He said intelligence officials considered it pointless but pursued it anyway on the orders of the Trump administration.

“There was a consistent push for CT cooperation with Moscow, coming from the White House, despite near universal belief within the IC that this effort would be one sided and end up being a waste of time and energy,” the former US official, Marc Polymeropoulos, said, referring to counterterrorism and the intelligence community as CT and IC, respectively.

The deal led to the arrests of several people accused of planning attacks in St. Petersburg, Russia, The Daily Beast reported.

However, Insider’s sources said Russia’s attempt to uphold its side of the bargain was one-sided and self-serving.

All three sources spoke on condition of anonymity because they did not have permission to discuss the subject publicly. Insider knows their identities.

The sources said most of the information that came from the Russians as “help” were thinly veiled requests for information on the whereabouts of Chechen and other Muslim Russian dissidents.

The dissidents in question had fled the decadelong wars in and around Chechnya to claim asylum in Europe.

A French police source told Insider: “The Russians regularly abuse the process of sharing information by spamming us with notices about people they know perfectly well are under police protection because of their threats.”

The official, who spoke on condition of anonymity because he did not have permission to brief the media, is investigating the stabbing death of Imran Aliev, an anti-Putin and anti-Kadyrov blogger who lived under police protection in Belgium.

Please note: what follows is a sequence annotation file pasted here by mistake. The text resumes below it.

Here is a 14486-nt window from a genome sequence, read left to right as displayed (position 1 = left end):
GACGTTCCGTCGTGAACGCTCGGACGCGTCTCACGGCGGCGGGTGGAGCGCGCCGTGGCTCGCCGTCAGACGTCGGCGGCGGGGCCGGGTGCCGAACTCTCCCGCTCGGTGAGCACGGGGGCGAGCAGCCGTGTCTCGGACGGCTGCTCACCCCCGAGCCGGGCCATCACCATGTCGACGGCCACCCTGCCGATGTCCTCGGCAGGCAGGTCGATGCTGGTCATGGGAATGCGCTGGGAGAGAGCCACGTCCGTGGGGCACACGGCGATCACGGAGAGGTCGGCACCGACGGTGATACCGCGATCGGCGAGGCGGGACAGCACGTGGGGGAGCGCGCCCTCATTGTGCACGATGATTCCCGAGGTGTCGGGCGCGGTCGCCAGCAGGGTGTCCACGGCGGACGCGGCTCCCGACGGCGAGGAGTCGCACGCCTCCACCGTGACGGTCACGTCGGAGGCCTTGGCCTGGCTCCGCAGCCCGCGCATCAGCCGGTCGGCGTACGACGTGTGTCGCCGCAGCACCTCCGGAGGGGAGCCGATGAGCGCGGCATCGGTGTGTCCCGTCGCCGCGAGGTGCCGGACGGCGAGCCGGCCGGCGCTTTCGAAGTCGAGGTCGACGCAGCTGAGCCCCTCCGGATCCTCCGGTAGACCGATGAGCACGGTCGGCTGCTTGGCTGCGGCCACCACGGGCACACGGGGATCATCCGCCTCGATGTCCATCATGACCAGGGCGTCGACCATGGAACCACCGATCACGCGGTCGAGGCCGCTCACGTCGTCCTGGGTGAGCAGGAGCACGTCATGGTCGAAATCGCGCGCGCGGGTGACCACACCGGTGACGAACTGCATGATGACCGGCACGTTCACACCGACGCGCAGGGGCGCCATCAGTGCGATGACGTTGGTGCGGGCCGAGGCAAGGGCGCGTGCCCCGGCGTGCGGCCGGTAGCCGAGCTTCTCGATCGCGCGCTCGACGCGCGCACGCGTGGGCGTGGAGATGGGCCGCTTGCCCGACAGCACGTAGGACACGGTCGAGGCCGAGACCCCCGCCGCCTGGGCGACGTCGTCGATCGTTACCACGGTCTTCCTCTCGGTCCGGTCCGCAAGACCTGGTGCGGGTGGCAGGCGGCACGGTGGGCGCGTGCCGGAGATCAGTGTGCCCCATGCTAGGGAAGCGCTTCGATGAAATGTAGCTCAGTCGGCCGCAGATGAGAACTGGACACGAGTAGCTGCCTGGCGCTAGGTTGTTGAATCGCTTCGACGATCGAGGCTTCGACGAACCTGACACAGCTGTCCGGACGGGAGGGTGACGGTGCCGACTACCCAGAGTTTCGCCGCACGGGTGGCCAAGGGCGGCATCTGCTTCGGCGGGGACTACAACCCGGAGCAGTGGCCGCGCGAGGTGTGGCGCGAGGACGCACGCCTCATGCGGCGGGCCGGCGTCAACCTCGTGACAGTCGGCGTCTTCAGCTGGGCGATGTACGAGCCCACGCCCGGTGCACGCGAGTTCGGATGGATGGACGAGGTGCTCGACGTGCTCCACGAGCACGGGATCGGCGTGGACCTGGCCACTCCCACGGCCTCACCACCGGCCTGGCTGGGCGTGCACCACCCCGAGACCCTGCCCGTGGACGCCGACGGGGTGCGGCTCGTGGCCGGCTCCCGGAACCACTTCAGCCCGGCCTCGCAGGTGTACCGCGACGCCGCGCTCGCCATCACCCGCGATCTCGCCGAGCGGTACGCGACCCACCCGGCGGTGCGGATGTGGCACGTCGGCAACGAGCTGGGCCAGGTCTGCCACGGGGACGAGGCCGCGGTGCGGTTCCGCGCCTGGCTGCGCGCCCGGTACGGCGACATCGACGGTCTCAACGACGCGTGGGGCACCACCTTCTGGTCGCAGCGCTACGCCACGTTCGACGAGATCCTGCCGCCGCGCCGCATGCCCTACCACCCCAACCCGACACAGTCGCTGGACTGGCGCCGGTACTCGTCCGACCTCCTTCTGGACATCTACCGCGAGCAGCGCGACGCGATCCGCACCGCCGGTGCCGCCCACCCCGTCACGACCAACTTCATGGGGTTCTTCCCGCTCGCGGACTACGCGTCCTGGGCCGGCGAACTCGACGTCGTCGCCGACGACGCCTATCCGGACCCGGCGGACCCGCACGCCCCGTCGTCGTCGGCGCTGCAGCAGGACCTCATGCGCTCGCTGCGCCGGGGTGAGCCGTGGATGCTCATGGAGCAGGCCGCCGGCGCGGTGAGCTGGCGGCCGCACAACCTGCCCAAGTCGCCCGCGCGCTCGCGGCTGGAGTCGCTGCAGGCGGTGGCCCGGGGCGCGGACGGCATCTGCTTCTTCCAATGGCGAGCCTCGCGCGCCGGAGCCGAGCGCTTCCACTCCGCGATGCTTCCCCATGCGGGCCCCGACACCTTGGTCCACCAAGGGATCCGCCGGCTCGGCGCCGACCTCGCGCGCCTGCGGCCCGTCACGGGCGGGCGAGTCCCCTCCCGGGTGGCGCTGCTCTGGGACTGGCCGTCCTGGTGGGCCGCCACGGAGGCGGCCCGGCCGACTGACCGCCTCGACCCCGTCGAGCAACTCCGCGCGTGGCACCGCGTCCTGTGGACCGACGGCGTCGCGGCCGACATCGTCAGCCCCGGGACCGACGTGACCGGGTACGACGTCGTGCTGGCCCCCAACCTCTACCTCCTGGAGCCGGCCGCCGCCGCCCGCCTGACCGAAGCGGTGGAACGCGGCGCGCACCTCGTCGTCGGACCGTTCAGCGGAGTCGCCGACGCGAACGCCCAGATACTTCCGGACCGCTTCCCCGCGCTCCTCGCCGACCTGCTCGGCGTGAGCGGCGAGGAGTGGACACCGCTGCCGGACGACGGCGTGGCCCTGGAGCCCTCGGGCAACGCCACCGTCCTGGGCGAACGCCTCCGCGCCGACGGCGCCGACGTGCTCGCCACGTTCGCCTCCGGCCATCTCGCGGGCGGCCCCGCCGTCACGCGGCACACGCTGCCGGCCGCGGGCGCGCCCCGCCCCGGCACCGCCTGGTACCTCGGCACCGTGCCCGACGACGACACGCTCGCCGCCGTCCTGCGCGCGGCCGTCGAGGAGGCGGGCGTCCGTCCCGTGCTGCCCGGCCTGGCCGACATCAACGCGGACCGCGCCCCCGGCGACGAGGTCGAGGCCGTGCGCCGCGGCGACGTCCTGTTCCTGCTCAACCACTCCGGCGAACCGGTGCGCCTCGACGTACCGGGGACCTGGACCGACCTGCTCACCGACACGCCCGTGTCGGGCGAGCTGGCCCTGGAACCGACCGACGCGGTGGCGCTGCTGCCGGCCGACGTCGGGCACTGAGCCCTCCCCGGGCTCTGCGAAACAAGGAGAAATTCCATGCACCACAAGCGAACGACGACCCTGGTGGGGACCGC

He said: "The Russian mentality is that any Chechen who wants independence from Moscow or opposes Kadyrov is an Islamic extremist terrorist just the same as ISIS and needs to be killed.

“It’s a mix of fishing, intimidation, and setting an atmosphere to make it easier to pressure someone else to turn them over later. It also allows an alibi for them to shrug when they end up murdered.”

More than a dozen Chechen activists have been killed in Europe since 2004, with Russian or Chechen suspects linked to either Russian intelligence or Kadyrov’s forces in multiple cases.

Another NATO military intelligence official who regularly deals with Russian intelligence matters confirmed the nature of Russia’s activity.

He said NATO had limited some parts of its relationship with the US because of its closeness to Russia. Specifically some worried that US officials would send them its intelligence.

The official also spoke anonymously because he lacked permission to speak publicly. He said: "I don’t want to say we locked the Americans out, but we certainly noticed the very public leak of intelligence to the Russians in 2017.

“This is why key protections of intelligence information are in place. You can’t always count on your friends to keep secrets.”

The NATO official said Russia volunteered little useful information on Russians fighting in Syria, despite more of its citizens fighting in that war than any non-Arab nation.

He said Russia instead focused its energies on Chechen targets.

“If we have this good information-sharing relationship, and there’s all these Chechen terrorists out there, why do we only get info and requests on bloggers and retired fighters from the 1990s?” the official said. “What about all these Chechens and Dagestanis in Idlib? Lots of these guys seem to have military training; the Russians must have something on them. What about Malhama Tactical?”

A third source, an intelligence official with a central European NATO member, also confirmed Russia’s requests focus on Chechens.

“They use the intelligence-sharing system like they used Interpol: It’s a threat,” he said. “It’s like the movie ‘The Godfather.’ You have to spread the rumor to everyone that he’s dirty before you kill him. That way everyone thinks he probably had it coming.”

(Matt Kiser) closed #4